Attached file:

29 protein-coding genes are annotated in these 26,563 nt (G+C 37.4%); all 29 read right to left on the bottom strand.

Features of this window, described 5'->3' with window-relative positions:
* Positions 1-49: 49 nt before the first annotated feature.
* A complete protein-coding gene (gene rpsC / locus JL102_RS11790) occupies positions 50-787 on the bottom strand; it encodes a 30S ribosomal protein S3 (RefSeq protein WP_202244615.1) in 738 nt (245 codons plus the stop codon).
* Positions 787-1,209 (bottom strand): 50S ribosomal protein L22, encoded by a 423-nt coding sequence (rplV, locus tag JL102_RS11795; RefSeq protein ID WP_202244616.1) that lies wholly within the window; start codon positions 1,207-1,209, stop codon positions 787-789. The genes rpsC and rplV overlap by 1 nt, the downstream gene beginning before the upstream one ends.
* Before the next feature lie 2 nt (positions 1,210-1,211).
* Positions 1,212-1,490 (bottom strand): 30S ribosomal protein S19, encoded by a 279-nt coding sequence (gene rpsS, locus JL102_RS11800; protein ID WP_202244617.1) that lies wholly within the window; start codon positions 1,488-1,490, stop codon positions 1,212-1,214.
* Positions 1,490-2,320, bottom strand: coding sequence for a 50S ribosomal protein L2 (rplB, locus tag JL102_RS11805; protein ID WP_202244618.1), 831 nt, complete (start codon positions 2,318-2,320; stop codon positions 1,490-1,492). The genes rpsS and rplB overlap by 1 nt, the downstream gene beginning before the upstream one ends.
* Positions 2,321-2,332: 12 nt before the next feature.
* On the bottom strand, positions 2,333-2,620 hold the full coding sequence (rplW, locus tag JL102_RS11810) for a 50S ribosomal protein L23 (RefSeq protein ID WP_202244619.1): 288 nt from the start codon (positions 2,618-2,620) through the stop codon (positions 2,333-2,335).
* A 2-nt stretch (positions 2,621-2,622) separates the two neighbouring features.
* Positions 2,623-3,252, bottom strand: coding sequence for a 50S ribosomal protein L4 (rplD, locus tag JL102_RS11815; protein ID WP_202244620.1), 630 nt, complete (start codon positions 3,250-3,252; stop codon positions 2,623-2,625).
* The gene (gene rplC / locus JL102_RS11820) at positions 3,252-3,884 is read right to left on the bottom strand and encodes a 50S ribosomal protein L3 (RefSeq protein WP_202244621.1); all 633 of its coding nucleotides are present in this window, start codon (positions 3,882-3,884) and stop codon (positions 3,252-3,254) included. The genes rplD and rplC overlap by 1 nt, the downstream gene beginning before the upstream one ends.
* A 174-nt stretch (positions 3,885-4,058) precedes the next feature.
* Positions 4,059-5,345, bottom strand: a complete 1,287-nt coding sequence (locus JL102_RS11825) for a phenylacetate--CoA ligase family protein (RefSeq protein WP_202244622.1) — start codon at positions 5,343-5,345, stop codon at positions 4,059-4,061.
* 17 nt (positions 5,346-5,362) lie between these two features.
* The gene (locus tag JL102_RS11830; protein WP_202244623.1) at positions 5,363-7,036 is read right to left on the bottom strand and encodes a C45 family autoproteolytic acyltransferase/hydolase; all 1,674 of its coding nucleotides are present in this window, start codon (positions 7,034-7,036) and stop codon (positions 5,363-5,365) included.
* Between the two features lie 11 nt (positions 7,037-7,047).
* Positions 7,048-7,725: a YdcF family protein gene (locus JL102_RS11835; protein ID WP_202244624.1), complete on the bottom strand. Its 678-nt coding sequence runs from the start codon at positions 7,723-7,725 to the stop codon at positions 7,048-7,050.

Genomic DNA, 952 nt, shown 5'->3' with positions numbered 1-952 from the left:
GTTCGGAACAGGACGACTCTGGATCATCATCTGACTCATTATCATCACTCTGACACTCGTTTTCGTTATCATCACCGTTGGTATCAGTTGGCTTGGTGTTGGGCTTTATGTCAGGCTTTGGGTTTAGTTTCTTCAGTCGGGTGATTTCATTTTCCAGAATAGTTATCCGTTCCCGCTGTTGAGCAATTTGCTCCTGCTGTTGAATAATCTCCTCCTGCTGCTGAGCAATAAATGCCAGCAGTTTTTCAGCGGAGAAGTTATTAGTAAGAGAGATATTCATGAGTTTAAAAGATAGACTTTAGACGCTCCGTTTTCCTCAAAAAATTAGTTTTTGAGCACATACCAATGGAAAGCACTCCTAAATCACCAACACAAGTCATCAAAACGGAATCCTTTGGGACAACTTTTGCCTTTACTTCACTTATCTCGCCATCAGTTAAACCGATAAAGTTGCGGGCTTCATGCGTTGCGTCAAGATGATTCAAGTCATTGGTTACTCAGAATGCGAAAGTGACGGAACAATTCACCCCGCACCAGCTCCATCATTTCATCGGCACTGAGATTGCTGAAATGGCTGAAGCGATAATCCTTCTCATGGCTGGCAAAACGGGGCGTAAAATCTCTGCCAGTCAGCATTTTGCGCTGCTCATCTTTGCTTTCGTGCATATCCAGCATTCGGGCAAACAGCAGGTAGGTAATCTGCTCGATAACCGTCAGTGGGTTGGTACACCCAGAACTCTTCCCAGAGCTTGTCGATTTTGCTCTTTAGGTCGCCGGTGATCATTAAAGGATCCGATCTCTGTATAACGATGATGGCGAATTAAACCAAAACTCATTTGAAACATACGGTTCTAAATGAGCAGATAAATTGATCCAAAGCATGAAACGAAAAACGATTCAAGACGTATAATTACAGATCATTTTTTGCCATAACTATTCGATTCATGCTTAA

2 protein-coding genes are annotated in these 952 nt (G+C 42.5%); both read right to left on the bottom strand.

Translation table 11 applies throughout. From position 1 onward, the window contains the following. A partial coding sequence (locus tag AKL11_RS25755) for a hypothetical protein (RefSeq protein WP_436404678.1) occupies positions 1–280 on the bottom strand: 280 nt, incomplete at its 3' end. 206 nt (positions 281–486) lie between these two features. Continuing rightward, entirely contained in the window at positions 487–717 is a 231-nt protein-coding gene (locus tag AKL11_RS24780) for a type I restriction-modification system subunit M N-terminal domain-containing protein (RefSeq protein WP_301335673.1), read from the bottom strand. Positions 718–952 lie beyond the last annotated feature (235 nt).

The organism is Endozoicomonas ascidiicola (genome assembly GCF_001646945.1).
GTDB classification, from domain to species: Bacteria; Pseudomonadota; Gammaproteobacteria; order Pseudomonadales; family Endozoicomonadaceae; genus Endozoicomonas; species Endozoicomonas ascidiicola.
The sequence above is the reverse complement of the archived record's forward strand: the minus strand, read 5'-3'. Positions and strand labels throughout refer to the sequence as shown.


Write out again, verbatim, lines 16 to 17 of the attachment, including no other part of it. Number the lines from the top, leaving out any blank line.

* 17 nt (positions 5,346-5,362) lie between these two features.
* The gene (locus tag JL102_RS11830; protein WP_202244623.1) at positions 5,363-7,036 is read right to left on the bottom strand and encodes a C45 family autoproteolytic acyltransferase/hydolase; all 1,674 of its coding nucleotides are present in this window, start codon (positions 7,034-7,036) and stop codon (positions 5,363-5,365) included.